If a nonprofit provides a "stipend" to a "volunteer" intern – that is sending a mixed message to the Department of Labor. While there are some exceptions, most employees must receive minimum wage in accordance with federal and state law. One exception under federal Department of Labor rules is for trainees, who, assuming they qualify, do not have to be paid minimum wage (and thus may be unpaid or receive a "stipend" that amounts to less than minimum wage).

To be considered a "trainee" the internship must primarily benefit the intern – not the employer. The requirements are described in Department of Labor Fact Sheet #71: Internship Programs Under The Fair Labor Standards Act. (While written primarily as guidance for for-profit business concerns, the Fact Sheet also applies to nonprofit workplaces that pay interns.) Nonprofits that pay interns a stipend below minimum wage should be familiar with this Fact Sheet and document how their internship program satisfies the criteria so that the intern can be classified as a trainee. Also note that federal wage laws also require employers that pay over $600 annually in compensation to independent contractors must file an IRS Form 1099.

What if a nonprofit does not pay its interns?

When interns are unpaid, they are volunteers but it’s a good idea to clarify the interns’ non-employee status in writing at the beginning of their tenure.

Ambiguity creates risk: If it is ambiguous whether an intern is an employee or a volunteer there is always a risk that the nonprofit could be liable for back wages and penalties for failing to withhold taxes from wages. Know your state’s laws governing wages and hours of work, and determine whether your interns fall under the definition of "volunteer" or "employee" in your state.

Manage the risk of accidents/injuries to the intern: In some states “volunteers” are not covered by workers’ compensation insurance, so if the intern is injured, volunteer status could prevent him/her from being compensated for injuries. (But if the nonprofit has a “volunteer accident insurance” policy the intern’s medical expenses could be covered by that policy.) It makes sense to let the intern know whether there is insurance coverage upfront instead of delivering the bad news - "You’re not covered" - after an accident!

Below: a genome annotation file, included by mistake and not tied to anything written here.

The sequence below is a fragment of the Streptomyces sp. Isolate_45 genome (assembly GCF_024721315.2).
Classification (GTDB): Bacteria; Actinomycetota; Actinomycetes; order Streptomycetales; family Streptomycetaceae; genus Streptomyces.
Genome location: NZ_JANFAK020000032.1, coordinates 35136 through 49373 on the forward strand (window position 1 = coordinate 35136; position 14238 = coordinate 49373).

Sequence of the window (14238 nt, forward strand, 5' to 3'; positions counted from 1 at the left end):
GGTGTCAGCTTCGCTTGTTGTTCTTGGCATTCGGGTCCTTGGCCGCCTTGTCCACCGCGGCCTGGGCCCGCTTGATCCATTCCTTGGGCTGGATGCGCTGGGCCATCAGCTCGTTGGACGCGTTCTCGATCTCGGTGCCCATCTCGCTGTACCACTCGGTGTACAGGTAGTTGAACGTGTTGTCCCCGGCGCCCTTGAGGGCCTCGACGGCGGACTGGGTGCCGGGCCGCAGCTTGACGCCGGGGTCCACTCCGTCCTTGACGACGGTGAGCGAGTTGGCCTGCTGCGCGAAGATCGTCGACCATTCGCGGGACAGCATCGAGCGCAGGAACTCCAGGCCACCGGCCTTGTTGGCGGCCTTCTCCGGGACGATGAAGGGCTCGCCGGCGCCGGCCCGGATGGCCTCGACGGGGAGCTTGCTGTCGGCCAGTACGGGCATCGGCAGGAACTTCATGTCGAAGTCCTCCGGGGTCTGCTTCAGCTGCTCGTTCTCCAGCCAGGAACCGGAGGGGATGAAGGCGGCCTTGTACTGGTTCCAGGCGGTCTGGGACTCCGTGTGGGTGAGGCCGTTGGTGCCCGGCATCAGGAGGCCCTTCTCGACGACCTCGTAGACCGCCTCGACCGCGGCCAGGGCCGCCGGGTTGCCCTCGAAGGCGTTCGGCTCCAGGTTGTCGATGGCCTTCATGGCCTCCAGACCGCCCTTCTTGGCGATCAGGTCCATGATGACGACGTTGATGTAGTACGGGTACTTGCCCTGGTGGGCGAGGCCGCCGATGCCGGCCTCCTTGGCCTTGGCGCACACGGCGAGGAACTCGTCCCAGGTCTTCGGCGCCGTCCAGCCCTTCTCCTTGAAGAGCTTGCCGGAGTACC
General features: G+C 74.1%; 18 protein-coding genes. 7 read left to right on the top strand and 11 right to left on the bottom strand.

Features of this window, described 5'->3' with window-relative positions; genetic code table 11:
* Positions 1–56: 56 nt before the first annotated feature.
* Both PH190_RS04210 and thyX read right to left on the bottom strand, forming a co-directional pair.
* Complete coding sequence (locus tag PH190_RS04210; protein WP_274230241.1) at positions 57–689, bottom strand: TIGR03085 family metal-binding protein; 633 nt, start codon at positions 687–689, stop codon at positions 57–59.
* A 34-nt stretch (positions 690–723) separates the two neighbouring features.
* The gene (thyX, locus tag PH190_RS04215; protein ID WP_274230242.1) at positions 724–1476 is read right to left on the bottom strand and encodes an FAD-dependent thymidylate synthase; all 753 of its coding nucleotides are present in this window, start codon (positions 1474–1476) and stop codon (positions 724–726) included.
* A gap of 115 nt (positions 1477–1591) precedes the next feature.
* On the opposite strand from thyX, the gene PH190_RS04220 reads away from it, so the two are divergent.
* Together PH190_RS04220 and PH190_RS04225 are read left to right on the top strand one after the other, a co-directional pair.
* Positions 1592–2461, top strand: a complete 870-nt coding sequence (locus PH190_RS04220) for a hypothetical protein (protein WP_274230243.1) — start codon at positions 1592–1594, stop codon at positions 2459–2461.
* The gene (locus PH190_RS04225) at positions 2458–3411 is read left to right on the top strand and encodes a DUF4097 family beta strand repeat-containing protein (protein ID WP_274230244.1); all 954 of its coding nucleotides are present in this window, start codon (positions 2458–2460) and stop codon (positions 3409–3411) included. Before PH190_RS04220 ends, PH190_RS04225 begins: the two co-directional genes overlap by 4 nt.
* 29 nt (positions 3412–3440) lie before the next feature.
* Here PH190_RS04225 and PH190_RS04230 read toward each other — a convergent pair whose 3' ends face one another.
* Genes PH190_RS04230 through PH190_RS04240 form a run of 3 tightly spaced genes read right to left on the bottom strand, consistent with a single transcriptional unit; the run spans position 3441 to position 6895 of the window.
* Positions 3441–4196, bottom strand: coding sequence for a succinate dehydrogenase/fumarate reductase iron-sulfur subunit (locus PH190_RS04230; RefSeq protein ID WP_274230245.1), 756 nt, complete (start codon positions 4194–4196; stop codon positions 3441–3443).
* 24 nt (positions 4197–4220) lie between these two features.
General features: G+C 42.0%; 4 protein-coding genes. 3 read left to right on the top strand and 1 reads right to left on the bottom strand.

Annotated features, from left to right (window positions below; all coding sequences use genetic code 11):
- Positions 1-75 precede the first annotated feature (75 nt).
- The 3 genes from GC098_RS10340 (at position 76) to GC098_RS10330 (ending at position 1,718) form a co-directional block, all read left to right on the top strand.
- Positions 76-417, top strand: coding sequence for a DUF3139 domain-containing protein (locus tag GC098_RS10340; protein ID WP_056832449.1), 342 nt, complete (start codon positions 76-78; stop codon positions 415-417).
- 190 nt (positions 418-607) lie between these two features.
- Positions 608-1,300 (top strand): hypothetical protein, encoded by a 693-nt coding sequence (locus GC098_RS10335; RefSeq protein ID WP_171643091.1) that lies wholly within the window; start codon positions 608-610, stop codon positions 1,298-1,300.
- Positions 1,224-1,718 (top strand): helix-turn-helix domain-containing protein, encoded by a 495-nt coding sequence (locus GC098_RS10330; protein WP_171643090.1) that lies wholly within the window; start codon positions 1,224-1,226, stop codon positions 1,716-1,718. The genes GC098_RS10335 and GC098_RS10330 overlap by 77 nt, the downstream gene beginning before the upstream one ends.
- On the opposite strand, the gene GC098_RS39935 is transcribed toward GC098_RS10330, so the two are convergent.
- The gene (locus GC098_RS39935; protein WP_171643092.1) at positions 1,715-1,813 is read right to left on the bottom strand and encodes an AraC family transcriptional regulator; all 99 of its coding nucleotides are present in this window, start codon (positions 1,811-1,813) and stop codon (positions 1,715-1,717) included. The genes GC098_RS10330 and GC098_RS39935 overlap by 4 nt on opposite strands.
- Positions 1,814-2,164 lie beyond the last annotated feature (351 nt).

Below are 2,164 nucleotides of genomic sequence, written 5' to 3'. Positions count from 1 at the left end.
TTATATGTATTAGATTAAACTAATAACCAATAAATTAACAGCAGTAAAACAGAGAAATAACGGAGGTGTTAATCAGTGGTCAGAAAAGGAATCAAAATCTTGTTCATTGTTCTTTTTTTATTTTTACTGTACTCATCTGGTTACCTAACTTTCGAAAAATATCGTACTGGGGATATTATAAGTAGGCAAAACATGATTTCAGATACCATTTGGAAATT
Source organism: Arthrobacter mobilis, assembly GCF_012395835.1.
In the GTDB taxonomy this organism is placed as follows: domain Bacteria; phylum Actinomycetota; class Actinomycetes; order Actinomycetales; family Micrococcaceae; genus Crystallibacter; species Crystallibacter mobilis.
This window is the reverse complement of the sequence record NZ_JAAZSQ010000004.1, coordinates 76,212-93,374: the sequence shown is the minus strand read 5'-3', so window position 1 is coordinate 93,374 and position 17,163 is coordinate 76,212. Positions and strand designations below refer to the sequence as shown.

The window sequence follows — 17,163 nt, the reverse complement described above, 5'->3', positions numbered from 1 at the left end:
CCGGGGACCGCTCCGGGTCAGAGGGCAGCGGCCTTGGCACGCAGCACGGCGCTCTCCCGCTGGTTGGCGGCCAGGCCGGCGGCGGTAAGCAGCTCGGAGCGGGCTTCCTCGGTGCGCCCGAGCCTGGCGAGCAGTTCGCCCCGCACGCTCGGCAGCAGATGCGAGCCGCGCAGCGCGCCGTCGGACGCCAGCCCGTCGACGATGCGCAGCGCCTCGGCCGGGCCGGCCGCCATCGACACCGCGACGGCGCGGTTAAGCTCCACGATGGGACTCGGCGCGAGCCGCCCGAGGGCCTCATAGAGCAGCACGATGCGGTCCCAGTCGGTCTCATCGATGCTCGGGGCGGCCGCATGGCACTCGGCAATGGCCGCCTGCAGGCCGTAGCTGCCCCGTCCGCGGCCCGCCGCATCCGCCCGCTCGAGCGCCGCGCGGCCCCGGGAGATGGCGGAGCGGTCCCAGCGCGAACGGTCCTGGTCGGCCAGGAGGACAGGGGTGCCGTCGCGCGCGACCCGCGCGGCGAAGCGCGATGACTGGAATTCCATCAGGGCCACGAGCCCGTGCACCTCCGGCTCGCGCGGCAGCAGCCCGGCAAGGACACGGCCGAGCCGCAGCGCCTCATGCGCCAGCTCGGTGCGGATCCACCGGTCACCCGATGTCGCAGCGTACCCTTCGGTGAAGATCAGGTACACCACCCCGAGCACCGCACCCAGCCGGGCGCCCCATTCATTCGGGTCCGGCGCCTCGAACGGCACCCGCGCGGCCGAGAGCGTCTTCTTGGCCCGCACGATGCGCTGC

Clarify the workplace policies that apply to your interns: Example: Most nonprofits have a policy that volunteers may be reimbursed for expenses related to the services they provide the nonprofit - with advance written approval.

Nonprofit Interns

Tips for avoiding risks when using interns

Interns can be terrific additions to a nonprofit’s capacity building journey, but it’s important to clarify whether interns are unpaid volunteers or paid employees. If your nonprofit considers its interns "volunteers" but pays them a "stipend,"  there could be unintended negative consequences. The stipend may cause the Department of Labor to classify the intern as an employee, creating the risk that the nonprofit could owe back wages (to pay the intern at least minimum wage) and back taxes. On the other hand, if your nonprofit is following the wage regulations closely, it may be appropriate to treat the intern as a "trainee" -- relieving the nonprofit of paying minimum wage, but raising the need to document carefully how the internship primarily benefits the intern -- not the nonprofit.

How does receiving a stipend turn an intern into an employee?

A stipend is compensation for services provided to the nonprofit. Those who perform work in exchange for compensation are either employees or independent contractors, and their compensation and tax withholdings are regulated by the Department of Labor (federal and state).

If a nonprofit provides a "stipend" to a "volunteer" intern – that is sending a mixed message to the Department of Labor. While there are some exceptions, most employees must receive minimum wage in accordance with federal and state law. One exception under federal Department of Labor rules is for trainees, who, assuming they qualify, do not have to be paid minimum wage (and thus may be unpaid or receive a "stipend" that amounts to less than minimum wage).

To be considered a "trainee" the internship must primarily benefit the intern – not the employer. The requirements are described in Department of Labor Fact Sheet #71: Internship Programs Under The Fair Labor Standards Act. (While written primarily as guidance for for-profit business concerns, the Fact Sheet also applies to nonprofit workplaces that pay interns.) Nonprofits that pay interns a stipend below minimum wage should be familiar with this Fact Sheet and document how their internship program satisfies the criteria so that the intern can be classified as a trainee. Also note that federal wage laws also require employers that pay over $600 annually in compensation to independent contractors must file an IRS Form 1099. 

What if a nonprofit does not pay its interns?

When interns are unpaid, they are volunteers but it’s a good idea to clarify the interns’ non-employee status in writing at the beginning of their summer tenure.